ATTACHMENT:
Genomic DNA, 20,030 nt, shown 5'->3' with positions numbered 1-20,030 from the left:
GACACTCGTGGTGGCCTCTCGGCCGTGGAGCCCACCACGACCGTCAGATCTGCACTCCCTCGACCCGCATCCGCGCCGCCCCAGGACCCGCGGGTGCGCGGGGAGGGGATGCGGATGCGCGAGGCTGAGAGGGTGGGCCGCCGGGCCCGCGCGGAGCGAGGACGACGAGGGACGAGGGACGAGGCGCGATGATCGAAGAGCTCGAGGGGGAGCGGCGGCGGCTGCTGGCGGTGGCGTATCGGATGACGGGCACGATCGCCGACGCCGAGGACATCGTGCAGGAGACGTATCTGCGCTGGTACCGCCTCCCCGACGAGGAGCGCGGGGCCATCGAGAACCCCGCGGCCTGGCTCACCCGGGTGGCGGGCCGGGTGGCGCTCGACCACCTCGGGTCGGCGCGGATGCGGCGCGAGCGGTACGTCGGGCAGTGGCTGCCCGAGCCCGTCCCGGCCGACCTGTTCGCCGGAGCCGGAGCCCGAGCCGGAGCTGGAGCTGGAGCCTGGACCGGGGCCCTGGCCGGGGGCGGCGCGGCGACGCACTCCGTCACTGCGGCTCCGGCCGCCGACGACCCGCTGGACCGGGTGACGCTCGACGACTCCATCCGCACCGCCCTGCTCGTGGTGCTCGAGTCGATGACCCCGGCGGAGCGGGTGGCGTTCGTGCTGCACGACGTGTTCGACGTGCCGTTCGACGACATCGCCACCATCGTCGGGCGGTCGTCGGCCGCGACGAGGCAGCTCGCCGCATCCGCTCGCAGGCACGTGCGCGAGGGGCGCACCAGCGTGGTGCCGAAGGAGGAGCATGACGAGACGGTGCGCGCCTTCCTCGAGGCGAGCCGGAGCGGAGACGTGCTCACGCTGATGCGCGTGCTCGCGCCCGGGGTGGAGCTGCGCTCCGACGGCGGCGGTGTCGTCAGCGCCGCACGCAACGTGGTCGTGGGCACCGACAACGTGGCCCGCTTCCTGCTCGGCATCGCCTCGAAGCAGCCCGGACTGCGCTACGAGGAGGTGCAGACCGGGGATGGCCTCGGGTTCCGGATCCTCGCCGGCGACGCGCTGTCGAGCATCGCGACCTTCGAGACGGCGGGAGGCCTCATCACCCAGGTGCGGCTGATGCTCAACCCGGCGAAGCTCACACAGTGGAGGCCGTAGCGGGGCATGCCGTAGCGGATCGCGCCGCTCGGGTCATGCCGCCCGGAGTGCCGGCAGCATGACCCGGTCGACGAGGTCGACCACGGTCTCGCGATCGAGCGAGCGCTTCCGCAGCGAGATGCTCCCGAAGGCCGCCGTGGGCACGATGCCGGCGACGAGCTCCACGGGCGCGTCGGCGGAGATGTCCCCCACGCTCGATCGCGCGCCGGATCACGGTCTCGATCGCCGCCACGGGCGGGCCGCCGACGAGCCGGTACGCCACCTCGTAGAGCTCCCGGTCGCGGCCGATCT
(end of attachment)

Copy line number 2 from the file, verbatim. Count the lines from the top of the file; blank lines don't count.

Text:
GACACTCGTGGTGGCCTCTCGGCCGTGGAGCCCACCACGACCGTCAGATCTGCACTCCCTCGACCCGCATCCGCGCCGCCCCAGGACCCGCGGGTGCGCGGGGAGGGGATGCGGATGCGCGAGGCTGAGAGGGTGGGCCGCCGGGCCCGCGCGGAGCGAGGACGACGAGGGACGAGGGACGAGGCGCGATGATCGAAGAGCTCGAGGGGGAGCGGCGGCGGCTGCTGGCGGTGGCGTATCGGATGACGGGCACGATCGCCGACGCCGAGGACATCGTGCAGGAGACGTATCTGCGCTGGTACCGCCTCCCCGACGAGGAGCGCGGGGCCATCGAGAACCCCGCGGCCTGGCTCACCCGGGTGGCGGGCCGGGTGGCGCTCGACCACCTCGGGTCGGCGCGGATGCGGCGCGAGCGGTACGTCGGGCAGTGGCTGCCCGAGCCCGTCCCGGCCGACCTGTTCGCCGGAGCCGGAGCCCGAGCCGGAGCTGGAGCTGGAGCCTGGACCGGGGCCCTGGCCGGGGGCGGCGCGGCGACGCACTCCGTCACTGCGGCTCCGGCCGCCGACGACCCGCTGGACCGGGTGACGCTCGACGACTCCATCCGCACCGCCCTGCTCGTGGTGCTCGAGTCGATGACCCCGGCGGAGCGGGTGGCGTTCGTGCTGCACGACGTGTTCGACGTGCCGTTCGACGACATCGCCACCATCGTCGGGCGGTCGTCGGCCGCGACGAGGCAGCTCGCCGCATCCGCTCGCAGGCACGTGCGCGAGGGGCGCACCAGCGTGGTGCCGAAGGAGGAGCATGACGAGACGGTGCGCGCCTTCCTCGAGGCGAGCCGGAGCGGAGACGTGCTCACGCTGATGCGCGTGCTCGCGCCCGGGGTGGAGCTGCGCTCCGACGGCGGCGGTGTCGTCAGCGCCGCACGCAACGTGGTCGTGGGCACCGACAACGTGGCCCGCTTCCTGCTCGGCATCGCCTCGAAGCAGCCCGGACTGCGCTACGAGGAGGTGCAGACCGGGGATGGCCTCGGGTTCCGGATCCTCGCCGGCGACGCGCTGTCGAGCATCGCGACCTTCGAGACGGCGGGAGGCCTCATCACCCAGGTGCGGCTGATGCTCAACCCGGCGAAGCTCACACAGTGGAGGCCGTAGCGGGGCATGCCGTAGCGGATCGCGCCGCTCGGGTCATGCCGCCCGGAGTGCCGGCAGCATGACCCGGTCGACGAGGTCGACCACGGTCTCGCGATCGAGCGAGCGCTTCCGCAGCGAGATGCTCCCGAAGGCCGCCGTGGGCACGATGCCGGCGACGAGCTCCACGGGCGCGTCGGCGGAGATGTCCCCCACGCTCGATCGCGCGCCGGATCACGGTCTCGATCGCCGCCACGGGCGGGCCGCCGACGAGCCGGTACGCCACCTCGTAGAGCTCCCGGTCGCGGCCGATCT